Here’s How California’s New Mask Guidelines Differ From The CDC’s

May 4, 2021

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Source: The Mercury News, by Nico Savidge

Let’s say you’re walking down a busy street, or hiking on a popular trail, and see people coming the other way. The path you’re sharing is narrow and you’ll have to pass less than six feet from the other group.

Do you need to put on a mask?

According to the state of California, if you aren’t fully vaccinated, you do.

That differs from new guidelines that the Centers for Disease Control released last week — and what epidemiologists who study how coronavirus spreads advise. Even if you aren’t vaccinated, the CDC suggested, the risk of transmitting the virus through that kind of fleeting contact in an outdoor setting is pretty much nonexistent.

On Monday the California Department of Public Health put out its own new set of mask guidelines, which were meant to bring the state’s rules in line with the CDC’s latest advice.

For the most part the two sets of guidance line up — but on a couple of key points, California’s guidelines are stricter than those advanced by the CDC.

Both the state and federal guidelines differentiate between those who are vaccinated and those who are not yet protected, saying those whose shots have taken full effect don’t need to wear masks outdoors unless they’re in large crowded events like a parade.

People are considered fully vaccinated two weeks after their second Pfizer or Moderna shot, or a single dose of the Johnson & Johnson vaccine.

State and federal health officials also agree that everyone needs to keep wearing masks indoors, where the virus spreads more easily, regardless of their vaccination status.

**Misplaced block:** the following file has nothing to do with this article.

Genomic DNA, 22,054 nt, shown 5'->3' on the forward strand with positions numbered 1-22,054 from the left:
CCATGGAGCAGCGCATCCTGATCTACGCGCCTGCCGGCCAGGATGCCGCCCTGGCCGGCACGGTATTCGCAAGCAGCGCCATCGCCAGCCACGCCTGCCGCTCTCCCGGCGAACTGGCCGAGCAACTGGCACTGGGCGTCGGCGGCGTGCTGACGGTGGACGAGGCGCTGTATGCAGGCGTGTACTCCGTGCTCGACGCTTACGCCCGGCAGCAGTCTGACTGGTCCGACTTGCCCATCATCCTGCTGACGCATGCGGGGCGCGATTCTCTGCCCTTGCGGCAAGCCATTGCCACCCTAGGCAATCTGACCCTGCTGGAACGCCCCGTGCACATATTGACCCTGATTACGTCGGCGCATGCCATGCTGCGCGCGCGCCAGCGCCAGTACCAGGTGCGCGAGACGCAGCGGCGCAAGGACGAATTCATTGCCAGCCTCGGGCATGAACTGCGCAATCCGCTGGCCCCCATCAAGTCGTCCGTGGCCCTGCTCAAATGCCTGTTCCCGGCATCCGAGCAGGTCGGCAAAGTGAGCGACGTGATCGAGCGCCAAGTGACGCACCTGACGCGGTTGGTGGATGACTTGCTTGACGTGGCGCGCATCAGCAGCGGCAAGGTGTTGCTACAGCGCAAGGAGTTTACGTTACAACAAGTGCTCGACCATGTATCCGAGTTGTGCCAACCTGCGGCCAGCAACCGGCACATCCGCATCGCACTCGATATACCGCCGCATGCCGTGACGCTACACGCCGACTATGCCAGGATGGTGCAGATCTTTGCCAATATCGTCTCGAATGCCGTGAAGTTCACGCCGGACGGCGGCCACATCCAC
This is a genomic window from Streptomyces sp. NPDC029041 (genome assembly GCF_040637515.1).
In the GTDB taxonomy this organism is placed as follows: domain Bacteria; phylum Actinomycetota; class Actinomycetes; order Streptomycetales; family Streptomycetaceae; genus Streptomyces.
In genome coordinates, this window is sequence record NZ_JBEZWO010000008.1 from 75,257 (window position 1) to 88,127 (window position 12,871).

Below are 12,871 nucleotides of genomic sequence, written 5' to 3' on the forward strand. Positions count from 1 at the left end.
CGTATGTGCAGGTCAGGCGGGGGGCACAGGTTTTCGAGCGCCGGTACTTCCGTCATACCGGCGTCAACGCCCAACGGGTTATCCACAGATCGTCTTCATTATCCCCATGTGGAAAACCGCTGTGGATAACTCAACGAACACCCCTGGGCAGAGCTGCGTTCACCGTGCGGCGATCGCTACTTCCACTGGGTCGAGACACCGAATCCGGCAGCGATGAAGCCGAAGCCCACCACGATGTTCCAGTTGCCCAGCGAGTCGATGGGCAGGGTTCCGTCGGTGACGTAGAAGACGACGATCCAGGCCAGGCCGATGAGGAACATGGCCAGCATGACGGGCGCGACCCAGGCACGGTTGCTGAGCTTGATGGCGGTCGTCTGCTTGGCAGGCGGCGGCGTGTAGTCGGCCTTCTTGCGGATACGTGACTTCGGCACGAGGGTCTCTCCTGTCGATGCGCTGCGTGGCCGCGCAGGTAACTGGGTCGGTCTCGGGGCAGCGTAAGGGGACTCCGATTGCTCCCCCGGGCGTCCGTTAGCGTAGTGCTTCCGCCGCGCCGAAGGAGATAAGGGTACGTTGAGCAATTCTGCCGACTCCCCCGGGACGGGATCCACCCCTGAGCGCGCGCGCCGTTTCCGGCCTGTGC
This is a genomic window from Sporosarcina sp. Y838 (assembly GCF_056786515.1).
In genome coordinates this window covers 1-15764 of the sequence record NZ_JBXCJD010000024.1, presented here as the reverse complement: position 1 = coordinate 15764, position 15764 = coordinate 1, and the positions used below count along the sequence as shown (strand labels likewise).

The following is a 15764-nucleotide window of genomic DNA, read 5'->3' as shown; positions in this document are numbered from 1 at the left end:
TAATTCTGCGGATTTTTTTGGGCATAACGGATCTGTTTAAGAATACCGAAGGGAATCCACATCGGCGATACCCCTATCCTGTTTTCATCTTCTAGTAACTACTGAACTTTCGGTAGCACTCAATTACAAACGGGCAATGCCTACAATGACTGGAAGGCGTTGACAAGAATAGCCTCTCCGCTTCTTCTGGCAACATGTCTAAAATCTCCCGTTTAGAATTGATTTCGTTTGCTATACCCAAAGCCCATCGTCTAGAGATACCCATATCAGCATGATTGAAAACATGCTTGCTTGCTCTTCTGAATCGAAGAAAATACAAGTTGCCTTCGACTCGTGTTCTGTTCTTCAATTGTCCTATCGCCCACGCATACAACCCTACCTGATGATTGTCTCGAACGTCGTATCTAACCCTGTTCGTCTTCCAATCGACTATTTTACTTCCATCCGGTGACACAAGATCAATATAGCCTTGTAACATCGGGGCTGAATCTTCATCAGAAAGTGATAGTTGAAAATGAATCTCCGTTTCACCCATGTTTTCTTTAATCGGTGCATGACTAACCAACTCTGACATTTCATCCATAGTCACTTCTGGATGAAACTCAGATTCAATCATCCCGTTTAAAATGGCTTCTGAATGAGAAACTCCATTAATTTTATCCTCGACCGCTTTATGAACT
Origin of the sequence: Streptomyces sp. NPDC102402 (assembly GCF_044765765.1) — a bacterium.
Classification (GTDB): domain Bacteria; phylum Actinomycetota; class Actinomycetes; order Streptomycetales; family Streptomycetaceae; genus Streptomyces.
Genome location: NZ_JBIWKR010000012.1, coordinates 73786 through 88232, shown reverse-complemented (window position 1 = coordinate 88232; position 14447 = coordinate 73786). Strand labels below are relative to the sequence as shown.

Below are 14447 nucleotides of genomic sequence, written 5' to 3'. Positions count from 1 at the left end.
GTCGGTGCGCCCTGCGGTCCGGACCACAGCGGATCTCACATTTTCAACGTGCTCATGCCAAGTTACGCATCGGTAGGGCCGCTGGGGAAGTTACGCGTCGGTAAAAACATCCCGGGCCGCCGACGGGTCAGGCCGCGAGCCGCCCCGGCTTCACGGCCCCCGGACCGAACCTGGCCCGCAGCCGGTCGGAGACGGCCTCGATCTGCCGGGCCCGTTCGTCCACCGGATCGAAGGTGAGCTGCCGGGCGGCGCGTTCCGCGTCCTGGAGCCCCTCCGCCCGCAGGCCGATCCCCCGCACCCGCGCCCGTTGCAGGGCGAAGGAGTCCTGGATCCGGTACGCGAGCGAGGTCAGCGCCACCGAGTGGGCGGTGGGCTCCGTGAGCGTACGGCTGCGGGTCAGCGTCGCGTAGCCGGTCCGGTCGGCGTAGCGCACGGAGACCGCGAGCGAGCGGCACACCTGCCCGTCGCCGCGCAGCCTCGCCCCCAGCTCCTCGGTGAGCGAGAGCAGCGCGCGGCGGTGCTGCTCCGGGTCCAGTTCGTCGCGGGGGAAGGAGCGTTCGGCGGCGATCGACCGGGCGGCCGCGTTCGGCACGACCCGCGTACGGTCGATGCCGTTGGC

Where the state differed from the CDC was on the question of when unvaccinated people need to wear masks in outdoor settings.

The CDC last week said that while the unvaccinated should keep wearing face coverings during most outdoor activities when they can’t maintain distance, there were a couple of cases when they could drop their masks: One was going for walks, jogs or bike rides, and another was taking part in small gatherings where everyone else is fully vaccinated.

California’s rules, on the other hand, state that unvaccinated people must wear face coverings “any time physical distancing cannot be maintained” outdoors, with no exceptions for exercise or gatherings with fully vaccinated people. That provision is essentially unchanged from earlier versions of the mask guidance.

The updated state guidance is significant because it’s what many Bay Area counties said they would use to set local mask requirements for residents and businesses. Gov. Gavin Newsom has said the state will keep mask mandates in place beyond the June 15 date he set for lifting most pandemic restrictions.

A spokesperson for the California Department of Public Health did not respond Monday or Tuesday afternoon to an inquiry about the difference between the new state and federal guidelines.

In new guidance released last week, public health officials in Los Angeles also continued to require unvaccinated people to wear masks outdoors any time they can’t keep their distance.

In a statement about its own updated rules late Monday, San Francisco’s public health officials said both vaccinated and unvaccinated people can safely walk or run outdoors without masks, writing, “You will no longer need to pull up your mask when simply passing others by on a sidewalk or trail.” But they also recommended people continue masking when they walk on “crowded sidewalks” or are frequently passing people.

Dr. Monica Gandhi, a professor of medicine at UC-San Francisco who has criticized the CDC’s updated guidelines as confusing and overly strict given how rare outdoor transmission is, said California’s guidelines appeared to be going even further in that wrong direction.

“Passing someone on the street,” even if neither of you are vaccinated or wearing masks, Gandhi said, “is a safe activity.”

Making rules too complex and onerous can backfire, Gandhi said: More cautious people will default to wearing their masks all the time, even in situations that don’t pose a risk, while those who are skeptical of restrictions become more likely to tune them out altogether.

“We are in this very strange mixed period right now,” she said, with a large percentage of the population fully or partially vaccinated. “This mixed period becomes more confusing when our public health guidelines aren’t strictly based on biology and data and science.”

 

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